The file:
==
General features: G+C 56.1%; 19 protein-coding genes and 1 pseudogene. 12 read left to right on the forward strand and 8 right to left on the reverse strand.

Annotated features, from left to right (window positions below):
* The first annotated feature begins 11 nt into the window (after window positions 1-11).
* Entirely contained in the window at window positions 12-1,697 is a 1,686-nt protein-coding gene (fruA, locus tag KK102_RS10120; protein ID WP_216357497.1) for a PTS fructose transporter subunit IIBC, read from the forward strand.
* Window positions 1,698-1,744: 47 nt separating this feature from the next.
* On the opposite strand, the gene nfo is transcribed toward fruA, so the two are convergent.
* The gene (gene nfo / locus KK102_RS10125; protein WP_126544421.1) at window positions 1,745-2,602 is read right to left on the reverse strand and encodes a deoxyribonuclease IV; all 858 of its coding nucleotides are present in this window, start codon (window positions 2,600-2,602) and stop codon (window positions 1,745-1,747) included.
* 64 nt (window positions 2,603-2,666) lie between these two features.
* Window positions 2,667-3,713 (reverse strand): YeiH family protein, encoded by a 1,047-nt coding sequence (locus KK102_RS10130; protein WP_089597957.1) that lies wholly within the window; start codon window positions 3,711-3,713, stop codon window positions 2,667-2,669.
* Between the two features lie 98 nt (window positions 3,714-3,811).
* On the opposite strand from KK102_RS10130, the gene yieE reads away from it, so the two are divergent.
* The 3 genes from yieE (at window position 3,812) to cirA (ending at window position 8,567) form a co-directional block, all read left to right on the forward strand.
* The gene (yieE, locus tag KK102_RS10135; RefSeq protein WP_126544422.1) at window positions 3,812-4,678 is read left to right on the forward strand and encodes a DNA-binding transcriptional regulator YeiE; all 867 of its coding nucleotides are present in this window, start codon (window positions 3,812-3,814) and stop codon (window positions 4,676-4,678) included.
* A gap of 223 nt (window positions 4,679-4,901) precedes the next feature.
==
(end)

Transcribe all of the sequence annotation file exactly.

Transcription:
General features: G+C 56.1%; 19 protein-coding genes and 1 pseudogene. 12 read left to right on the forward strand and 8 right to left on the reverse strand.

Annotated features, from left to right (window positions below):
* The first annotated feature begins 11 nt into the window (after window positions 1-11).
* Entirely contained in the window at window positions 12-1,697 is a 1,686-nt protein-coding gene (fruA, locus tag KK102_RS10120; protein ID WP_216357497.1) for a PTS fructose transporter subunit IIBC, read from the forward strand.
* Window positions 1,698-1,744: 47 nt separating this feature from the next.
* On the opposite strand, the gene nfo is transcribed toward fruA, so the two are convergent.
* The gene (gene nfo / locus KK102_RS10125; protein WP_126544421.1) at window positions 1,745-2,602 is read right to left on the reverse strand and encodes a deoxyribonuclease IV; all 858 of its coding nucleotides are present in this window, start codon (window positions 2,600-2,602) and stop codon (window positions 1,745-1,747) included.
* 64 nt (window positions 2,603-2,666) lie between these two features.
* Window positions 2,667-3,713 (reverse strand): YeiH family protein, encoded by a 1,047-nt coding sequence (locus KK102_RS10130; protein WP_089597957.1) that lies wholly within the window; start codon window positions 3,711-3,713, stop codon window positions 2,667-2,669.
* Between the two features lie 98 nt (window positions 3,714-3,811).
* On the opposite strand from KK102_RS10130, the gene yieE reads away from it, so the two are divergent.
* The 3 genes from yieE (at window position 3,812) to cirA (ending at window position 8,567) form a co-directional block, all read left to right on the forward strand.
* The gene (yieE, locus tag KK102_RS10135; RefSeq protein WP_126544422.1) at window positions 3,812-4,678 is read left to right on the forward strand and encodes a DNA-binding transcriptional regulator YeiE; all 867 of its coding nucleotides are present in this window, start codon (window positions 3,812-3,814) and stop codon (window positions 4,676-4,678) included.
* A gap of 223 nt (window positions 4,679-4,901) precedes the next feature.